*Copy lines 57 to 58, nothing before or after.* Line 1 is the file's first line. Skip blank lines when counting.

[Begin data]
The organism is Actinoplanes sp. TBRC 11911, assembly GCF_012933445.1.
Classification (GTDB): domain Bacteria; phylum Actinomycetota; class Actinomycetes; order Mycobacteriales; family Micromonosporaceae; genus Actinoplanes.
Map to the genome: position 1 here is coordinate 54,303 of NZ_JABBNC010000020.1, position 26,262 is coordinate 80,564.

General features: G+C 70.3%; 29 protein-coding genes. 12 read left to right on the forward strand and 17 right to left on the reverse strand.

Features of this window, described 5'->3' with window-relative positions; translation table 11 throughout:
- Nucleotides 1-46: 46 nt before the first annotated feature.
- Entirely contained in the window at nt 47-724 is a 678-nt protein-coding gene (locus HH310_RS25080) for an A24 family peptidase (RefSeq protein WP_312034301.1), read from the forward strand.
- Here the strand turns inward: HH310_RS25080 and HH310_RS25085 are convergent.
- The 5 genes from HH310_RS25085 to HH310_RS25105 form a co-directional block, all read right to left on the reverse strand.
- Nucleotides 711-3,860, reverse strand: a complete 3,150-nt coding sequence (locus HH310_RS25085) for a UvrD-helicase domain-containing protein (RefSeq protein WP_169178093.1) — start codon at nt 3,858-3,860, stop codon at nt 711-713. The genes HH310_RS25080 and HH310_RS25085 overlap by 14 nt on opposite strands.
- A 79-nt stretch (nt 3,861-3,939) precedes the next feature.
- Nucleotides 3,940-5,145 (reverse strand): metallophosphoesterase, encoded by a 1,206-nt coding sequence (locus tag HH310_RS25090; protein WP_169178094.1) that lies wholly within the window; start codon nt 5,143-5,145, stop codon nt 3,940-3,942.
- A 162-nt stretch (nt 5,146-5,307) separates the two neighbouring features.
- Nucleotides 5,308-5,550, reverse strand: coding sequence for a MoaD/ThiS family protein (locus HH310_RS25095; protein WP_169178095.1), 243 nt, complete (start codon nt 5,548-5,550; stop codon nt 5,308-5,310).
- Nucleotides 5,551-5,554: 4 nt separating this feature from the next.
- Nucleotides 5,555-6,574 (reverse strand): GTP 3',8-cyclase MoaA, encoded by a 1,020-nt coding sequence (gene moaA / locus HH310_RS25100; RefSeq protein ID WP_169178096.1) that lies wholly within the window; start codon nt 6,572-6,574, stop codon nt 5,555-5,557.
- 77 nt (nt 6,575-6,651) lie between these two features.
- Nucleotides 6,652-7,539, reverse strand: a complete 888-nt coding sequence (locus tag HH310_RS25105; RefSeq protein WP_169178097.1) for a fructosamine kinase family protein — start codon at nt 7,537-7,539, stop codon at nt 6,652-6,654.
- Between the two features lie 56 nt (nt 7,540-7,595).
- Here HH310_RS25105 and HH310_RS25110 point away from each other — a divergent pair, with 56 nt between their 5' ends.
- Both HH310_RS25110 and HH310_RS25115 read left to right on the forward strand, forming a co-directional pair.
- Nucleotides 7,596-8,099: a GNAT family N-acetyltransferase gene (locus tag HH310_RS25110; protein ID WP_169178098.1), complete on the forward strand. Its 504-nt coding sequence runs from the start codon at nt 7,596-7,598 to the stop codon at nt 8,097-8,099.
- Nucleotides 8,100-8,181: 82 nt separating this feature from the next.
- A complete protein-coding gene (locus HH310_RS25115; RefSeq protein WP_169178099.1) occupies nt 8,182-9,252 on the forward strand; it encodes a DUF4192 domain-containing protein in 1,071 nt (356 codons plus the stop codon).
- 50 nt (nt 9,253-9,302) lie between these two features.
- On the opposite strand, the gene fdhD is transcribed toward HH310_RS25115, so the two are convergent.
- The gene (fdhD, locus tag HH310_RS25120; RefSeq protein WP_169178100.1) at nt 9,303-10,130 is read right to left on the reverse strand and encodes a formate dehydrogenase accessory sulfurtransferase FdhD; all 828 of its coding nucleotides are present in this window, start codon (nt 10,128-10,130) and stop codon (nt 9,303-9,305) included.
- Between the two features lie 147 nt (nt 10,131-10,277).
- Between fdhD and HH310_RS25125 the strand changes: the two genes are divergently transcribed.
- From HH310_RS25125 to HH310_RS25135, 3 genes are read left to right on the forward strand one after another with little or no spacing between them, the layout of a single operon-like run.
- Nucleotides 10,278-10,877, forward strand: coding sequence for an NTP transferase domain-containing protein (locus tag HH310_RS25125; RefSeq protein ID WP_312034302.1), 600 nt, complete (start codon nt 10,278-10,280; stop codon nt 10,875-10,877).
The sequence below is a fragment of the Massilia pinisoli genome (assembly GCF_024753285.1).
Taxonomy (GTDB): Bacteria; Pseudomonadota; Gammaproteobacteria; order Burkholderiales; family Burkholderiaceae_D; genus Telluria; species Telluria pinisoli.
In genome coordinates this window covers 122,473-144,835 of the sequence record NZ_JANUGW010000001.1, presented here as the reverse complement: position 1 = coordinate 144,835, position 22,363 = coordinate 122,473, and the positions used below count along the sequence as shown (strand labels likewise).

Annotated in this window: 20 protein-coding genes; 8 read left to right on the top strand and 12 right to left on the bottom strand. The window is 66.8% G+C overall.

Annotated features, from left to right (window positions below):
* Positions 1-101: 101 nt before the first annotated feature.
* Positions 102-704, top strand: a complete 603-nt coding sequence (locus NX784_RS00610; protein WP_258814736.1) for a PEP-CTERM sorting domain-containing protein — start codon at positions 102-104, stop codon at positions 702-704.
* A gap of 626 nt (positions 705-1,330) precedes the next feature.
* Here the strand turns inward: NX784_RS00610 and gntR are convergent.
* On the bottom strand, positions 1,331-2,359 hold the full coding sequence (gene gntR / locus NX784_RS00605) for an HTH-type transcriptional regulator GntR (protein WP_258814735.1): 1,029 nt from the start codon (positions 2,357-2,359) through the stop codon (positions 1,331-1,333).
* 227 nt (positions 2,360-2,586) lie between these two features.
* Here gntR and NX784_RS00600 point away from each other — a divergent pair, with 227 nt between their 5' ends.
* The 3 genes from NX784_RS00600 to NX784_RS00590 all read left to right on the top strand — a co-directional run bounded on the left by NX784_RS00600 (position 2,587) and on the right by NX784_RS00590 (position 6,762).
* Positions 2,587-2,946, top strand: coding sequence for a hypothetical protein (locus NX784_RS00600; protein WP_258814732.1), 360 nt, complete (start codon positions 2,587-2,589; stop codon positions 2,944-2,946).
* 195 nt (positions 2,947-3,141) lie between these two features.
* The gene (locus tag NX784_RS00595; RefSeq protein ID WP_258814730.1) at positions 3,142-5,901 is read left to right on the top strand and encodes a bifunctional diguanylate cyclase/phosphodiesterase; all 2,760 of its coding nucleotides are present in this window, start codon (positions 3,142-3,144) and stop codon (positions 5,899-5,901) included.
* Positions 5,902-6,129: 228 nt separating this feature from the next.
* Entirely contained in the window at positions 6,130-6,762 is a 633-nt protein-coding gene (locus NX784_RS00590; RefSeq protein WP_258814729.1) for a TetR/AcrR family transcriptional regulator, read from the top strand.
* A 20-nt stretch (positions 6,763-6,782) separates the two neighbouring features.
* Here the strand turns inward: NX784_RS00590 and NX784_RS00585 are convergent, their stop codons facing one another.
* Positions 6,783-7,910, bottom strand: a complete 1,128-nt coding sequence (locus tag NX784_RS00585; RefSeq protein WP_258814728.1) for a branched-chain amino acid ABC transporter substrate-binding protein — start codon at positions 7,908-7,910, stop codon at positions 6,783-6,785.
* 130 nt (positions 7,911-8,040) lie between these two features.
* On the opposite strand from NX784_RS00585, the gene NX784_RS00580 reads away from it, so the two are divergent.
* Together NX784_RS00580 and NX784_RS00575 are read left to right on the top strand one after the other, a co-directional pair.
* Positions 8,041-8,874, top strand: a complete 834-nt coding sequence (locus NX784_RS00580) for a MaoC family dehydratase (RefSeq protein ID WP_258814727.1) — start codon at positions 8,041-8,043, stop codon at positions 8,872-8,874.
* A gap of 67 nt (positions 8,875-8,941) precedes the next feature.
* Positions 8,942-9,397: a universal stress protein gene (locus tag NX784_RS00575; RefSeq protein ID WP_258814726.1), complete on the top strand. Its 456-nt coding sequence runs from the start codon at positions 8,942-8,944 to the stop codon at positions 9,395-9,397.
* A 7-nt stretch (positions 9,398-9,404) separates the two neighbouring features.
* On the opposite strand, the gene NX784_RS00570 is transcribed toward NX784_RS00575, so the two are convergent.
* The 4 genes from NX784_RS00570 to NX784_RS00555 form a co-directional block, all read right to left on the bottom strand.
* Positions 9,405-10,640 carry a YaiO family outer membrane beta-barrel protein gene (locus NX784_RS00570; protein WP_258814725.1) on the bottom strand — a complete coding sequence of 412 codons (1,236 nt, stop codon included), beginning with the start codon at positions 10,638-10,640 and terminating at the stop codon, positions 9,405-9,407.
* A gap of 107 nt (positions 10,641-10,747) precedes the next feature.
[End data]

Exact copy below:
* A gap of 67 nt (positions 8,875-8,941) precedes the next feature.
* Positions 8,942-9,397: a universal stress protein gene (locus tag NX784_RS00575; RefSeq protein ID WP_258814726.1), complete on the top strand. Its 456-nt coding sequence runs from the start codon at positions 8,942-8,944 to the stop codon at positions 9,395-9,397.